Determinants of predicted efficacy of antiarrhythmic drugs in the electrophysiologic study versus electrocardiographic monitoring trial. The ESVEM Investigators.
BACKGROUND The Electrophysiologic Study Versus Electrocardiographic Monitoring (ESVEM) study was designed to compare the accuracy of predictions of antiarrhythmic drug efficacy made by electrophysiological study (EPS) with those made by Holter monitoring (HM) combined with exercise testing. The present study describes the baseline characteristics and the response to drug efficacy tests of 486 randomized subjects.
METHODS AND RESULTS Patients with ventricular tachyarrhythmias were randomly assigned to undergo serial testing of up to six antiarrhythmic drugs by either EPS (EPS limb) or HM and exercise testing (HM limb). Efficacy predictions were achieved in 108 of 242 patients in the EPS limb (45%) and in 188 of 244 patients (77%) in the HM limb. Left ventricular ejection fraction (LVEF) < 0.25 and presence of coronary artery disease were negative correlates (p < 0.10) of drug efficacy predictions in the EPS limb. In the HM limb, LVEF was the lone univariate correlate of efficacy, although it was only marginally significant (p = 0.107). A multivariate model selected assessment by HM and higher LVEF as independent predictors (p < 0.05) of drug efficacy. The drug evaluation process required an actuarial median time of 25 days in the EPS limb and 10 days in the HM limb (p < 0.0001).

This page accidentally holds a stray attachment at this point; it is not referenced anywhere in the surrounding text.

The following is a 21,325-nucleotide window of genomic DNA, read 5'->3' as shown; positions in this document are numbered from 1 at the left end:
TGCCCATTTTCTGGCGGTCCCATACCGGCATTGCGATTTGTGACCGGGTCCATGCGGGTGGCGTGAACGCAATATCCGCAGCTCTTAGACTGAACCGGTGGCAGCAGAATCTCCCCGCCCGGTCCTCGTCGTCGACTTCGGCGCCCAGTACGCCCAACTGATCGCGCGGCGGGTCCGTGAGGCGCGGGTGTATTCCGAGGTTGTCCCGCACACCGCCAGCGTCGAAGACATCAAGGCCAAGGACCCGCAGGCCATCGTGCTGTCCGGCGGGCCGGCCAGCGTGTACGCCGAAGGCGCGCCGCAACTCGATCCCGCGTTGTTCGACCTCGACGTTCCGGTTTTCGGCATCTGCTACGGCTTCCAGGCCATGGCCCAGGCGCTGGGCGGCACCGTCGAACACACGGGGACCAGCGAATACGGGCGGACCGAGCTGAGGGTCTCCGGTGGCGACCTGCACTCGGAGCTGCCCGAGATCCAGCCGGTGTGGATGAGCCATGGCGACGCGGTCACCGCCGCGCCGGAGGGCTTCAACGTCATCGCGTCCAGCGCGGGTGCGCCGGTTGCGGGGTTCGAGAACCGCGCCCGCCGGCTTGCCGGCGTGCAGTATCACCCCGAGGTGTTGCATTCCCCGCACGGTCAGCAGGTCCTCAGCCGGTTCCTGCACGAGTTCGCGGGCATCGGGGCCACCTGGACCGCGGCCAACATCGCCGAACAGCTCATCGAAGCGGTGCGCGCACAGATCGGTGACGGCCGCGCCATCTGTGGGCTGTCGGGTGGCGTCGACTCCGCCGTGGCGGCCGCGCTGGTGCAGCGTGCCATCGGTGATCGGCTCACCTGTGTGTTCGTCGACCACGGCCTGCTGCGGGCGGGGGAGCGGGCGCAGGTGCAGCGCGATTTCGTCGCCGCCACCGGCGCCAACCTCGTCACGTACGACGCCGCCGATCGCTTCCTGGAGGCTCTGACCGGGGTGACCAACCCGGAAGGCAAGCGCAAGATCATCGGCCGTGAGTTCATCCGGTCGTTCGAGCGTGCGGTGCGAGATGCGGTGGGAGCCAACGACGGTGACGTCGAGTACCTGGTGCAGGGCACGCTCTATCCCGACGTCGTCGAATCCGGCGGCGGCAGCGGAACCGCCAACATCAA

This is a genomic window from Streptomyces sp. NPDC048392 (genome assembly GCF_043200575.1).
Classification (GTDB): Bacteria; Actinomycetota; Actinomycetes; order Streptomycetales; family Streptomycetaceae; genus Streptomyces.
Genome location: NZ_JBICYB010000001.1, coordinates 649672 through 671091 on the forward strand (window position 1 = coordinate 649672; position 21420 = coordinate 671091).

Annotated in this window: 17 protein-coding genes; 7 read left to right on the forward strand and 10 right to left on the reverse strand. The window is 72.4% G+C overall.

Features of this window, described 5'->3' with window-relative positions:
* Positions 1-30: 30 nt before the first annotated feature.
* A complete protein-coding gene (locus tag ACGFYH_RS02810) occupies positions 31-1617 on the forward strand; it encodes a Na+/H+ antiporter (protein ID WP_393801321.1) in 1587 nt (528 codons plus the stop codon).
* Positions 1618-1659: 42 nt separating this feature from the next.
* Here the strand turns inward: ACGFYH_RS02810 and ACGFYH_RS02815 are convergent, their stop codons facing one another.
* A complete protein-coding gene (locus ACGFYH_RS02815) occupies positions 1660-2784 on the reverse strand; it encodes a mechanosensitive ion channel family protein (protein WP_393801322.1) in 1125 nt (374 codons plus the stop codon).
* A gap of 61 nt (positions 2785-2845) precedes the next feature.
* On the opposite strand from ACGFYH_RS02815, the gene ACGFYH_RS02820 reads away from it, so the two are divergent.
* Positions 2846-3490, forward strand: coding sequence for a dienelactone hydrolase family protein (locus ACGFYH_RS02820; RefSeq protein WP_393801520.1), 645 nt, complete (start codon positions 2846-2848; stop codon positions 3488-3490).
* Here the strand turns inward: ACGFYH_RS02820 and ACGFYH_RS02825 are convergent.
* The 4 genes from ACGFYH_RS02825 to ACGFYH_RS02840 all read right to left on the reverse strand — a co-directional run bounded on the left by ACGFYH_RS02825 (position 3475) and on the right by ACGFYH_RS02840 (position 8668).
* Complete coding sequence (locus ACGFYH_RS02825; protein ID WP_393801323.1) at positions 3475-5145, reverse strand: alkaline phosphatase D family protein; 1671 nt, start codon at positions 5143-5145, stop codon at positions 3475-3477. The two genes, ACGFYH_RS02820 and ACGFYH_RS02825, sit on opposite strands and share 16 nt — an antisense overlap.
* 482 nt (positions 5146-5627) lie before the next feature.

CONCLUSIONS 1) Drug efficacy predictions are achieved more frequently by HM than by EPS. 2) Assessment by HM and severity of left ventricular dysfunction are independent correlates for a drug efficacy prediction. 3) The duration of drug testing is considerably shorter for the HM method.
- Copyright © 1993 by American Heart Association